As his writing matured, Harold Pinter complemented his mesmerising technique with greater concern for his characters. Betrayal is an excellent example of this development, opening after the conclusion of an adulterous love affair and rewinding through key events in the relationship.
Jerry (Steven Clarke) has an affair with Emma (Rebecca Pownall) the wife of his best friend Robert (Pete Collis). Jerry worries about how his friendship with Robert will be affected when, some time after the affair ends, Emma reveals that she has confessed her infidelity to Robert. Jerry needn't be concerned, as Robert casually acknowledges he was aware of the affair even as it was progressing.
The disquieting mood, which director Michael Cabot sets for the play, captures perfectly the uncomfortable revelations of the script. The silences for which Pinter is famous are here used to create an intimate sense of embarrassment between the characters. Cabot does not lighten the mood; we are made aware of changes in scene and time not by using, say, music from the period, but by stark announcements.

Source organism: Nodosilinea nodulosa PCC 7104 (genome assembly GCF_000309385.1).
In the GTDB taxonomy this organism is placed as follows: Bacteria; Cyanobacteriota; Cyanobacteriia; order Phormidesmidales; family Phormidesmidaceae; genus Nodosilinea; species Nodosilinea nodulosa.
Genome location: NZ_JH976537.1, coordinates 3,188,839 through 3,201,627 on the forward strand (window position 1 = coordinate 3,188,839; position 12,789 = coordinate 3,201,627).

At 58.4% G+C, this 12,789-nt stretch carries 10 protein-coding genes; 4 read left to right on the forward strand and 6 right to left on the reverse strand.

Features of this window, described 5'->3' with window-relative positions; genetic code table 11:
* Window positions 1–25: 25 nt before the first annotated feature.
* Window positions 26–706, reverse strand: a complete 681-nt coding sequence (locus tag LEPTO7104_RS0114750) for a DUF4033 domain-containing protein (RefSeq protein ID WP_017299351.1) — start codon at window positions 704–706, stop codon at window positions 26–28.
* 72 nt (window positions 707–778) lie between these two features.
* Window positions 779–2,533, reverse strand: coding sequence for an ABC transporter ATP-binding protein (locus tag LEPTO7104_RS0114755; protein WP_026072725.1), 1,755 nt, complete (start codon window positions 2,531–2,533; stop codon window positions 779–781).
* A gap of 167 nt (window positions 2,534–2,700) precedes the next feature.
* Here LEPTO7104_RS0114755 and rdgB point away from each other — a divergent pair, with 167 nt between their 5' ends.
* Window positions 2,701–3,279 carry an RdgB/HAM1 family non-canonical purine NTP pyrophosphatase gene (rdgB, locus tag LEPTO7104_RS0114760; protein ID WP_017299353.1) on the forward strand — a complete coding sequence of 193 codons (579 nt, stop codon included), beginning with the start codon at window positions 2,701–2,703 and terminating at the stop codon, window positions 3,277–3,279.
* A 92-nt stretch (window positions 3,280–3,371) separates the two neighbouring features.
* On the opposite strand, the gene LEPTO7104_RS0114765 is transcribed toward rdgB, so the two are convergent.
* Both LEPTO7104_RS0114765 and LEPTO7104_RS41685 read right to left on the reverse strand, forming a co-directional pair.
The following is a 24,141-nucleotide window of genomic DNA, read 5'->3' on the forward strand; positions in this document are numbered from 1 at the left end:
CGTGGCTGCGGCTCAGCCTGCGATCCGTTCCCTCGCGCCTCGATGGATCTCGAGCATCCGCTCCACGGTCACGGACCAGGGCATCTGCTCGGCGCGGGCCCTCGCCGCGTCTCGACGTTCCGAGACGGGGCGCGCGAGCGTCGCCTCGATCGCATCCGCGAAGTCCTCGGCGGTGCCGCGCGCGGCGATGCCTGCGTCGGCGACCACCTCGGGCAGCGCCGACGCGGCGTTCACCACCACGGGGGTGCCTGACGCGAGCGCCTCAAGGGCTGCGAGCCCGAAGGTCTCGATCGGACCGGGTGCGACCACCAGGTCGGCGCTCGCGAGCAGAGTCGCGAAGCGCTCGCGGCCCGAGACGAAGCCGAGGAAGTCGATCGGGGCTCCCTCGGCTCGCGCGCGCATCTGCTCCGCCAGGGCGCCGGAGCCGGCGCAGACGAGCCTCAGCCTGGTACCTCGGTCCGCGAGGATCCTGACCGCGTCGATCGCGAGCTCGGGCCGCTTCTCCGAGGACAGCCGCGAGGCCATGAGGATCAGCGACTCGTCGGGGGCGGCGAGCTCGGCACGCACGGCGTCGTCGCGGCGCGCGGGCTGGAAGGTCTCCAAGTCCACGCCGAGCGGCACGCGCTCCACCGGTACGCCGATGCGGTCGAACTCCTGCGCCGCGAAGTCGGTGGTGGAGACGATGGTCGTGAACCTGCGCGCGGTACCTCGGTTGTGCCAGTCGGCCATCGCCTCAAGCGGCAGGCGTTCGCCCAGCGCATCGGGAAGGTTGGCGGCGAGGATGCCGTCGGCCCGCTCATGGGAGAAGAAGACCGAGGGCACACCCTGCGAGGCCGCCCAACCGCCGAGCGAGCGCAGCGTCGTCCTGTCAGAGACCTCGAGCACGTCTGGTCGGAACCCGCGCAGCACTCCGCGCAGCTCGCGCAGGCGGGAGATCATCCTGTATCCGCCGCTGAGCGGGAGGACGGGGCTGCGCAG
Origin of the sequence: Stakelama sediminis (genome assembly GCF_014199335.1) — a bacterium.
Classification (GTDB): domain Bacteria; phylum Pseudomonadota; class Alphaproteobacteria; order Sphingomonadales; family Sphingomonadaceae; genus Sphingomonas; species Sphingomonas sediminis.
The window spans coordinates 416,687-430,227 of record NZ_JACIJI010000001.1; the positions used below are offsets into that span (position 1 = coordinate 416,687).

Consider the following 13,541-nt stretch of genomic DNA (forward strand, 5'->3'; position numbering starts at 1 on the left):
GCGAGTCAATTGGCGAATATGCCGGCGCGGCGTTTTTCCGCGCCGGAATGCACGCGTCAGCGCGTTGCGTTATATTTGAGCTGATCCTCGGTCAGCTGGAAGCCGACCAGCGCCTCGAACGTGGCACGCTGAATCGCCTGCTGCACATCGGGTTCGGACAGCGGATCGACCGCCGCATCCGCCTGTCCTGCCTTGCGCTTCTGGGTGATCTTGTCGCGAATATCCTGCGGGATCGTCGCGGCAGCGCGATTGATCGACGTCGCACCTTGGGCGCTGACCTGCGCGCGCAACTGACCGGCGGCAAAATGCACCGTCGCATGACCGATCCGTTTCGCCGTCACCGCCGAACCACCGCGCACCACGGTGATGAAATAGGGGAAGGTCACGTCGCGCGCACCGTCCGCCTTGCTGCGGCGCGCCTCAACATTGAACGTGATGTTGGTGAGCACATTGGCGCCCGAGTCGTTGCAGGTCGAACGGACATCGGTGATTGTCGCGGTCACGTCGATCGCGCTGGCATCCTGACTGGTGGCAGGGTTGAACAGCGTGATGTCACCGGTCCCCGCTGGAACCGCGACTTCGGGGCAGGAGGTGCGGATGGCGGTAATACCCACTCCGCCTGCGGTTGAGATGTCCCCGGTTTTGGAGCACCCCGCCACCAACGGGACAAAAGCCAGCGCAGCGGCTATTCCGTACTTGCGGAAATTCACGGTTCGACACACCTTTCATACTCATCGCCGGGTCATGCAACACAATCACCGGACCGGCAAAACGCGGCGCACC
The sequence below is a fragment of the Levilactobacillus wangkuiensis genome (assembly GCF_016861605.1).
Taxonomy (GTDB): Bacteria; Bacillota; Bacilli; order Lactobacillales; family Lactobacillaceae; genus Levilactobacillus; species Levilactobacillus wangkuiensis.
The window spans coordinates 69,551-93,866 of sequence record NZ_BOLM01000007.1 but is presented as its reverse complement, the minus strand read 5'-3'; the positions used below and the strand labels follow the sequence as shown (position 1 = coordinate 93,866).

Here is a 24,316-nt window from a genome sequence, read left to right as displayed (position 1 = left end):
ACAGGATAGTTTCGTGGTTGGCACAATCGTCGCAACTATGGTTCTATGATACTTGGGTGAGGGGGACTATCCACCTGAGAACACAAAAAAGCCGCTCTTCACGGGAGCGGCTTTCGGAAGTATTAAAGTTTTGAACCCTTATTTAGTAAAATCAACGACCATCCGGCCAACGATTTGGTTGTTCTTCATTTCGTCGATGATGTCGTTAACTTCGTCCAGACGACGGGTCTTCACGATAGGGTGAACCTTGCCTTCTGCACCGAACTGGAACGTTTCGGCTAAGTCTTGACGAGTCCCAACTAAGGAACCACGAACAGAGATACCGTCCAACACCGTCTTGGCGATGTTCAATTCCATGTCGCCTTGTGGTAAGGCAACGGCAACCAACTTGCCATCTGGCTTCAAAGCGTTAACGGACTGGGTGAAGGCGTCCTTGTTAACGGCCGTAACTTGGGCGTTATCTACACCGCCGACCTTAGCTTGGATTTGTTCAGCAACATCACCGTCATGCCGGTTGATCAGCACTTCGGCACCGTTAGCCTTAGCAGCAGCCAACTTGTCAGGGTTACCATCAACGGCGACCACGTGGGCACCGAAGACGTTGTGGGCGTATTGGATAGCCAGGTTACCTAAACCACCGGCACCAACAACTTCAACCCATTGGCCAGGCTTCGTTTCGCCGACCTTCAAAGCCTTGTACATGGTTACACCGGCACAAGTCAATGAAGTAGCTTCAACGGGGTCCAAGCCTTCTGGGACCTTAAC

Even the changes in props are undertaken in icy silence. There is a strong sense of corruption in the play; although the characters are prosperous, Bek Palmer's set drops them amongst sections of shabby buildings that have fallen into disrepair.
By the time the action rewinds to the passionate start of the affair, we are all too aware of the corrosive effect it will have on the characters. This is mainly captured in the performances of Pownall and Collis. Clarke plays Jerry as a constant egoist throughout the play; self-satisfied and confident in his own powers of deception, only when he becomes aware that the affair is no longer secret does he show any confusion that the conventions of betrayal might have been reversed.
Pownall gives a very human performance of someone mature enough to bring the affair to a close and to show a degree of repentance for her actions. Collis offers a particularly fine interpretation showing the development of Robert's defensive reactions to shield himself from the pain of his wife's unfaithfulness. Starting with heavy drinking and moving onto possible physical abuse of his wife, before settling on a crude sarcasm and apparent indifference, showing how far Robert has descended from being someone who loved poetry.
An excellent and suitably unsettling show from the London Classic Theatre.
- Dave Cunningham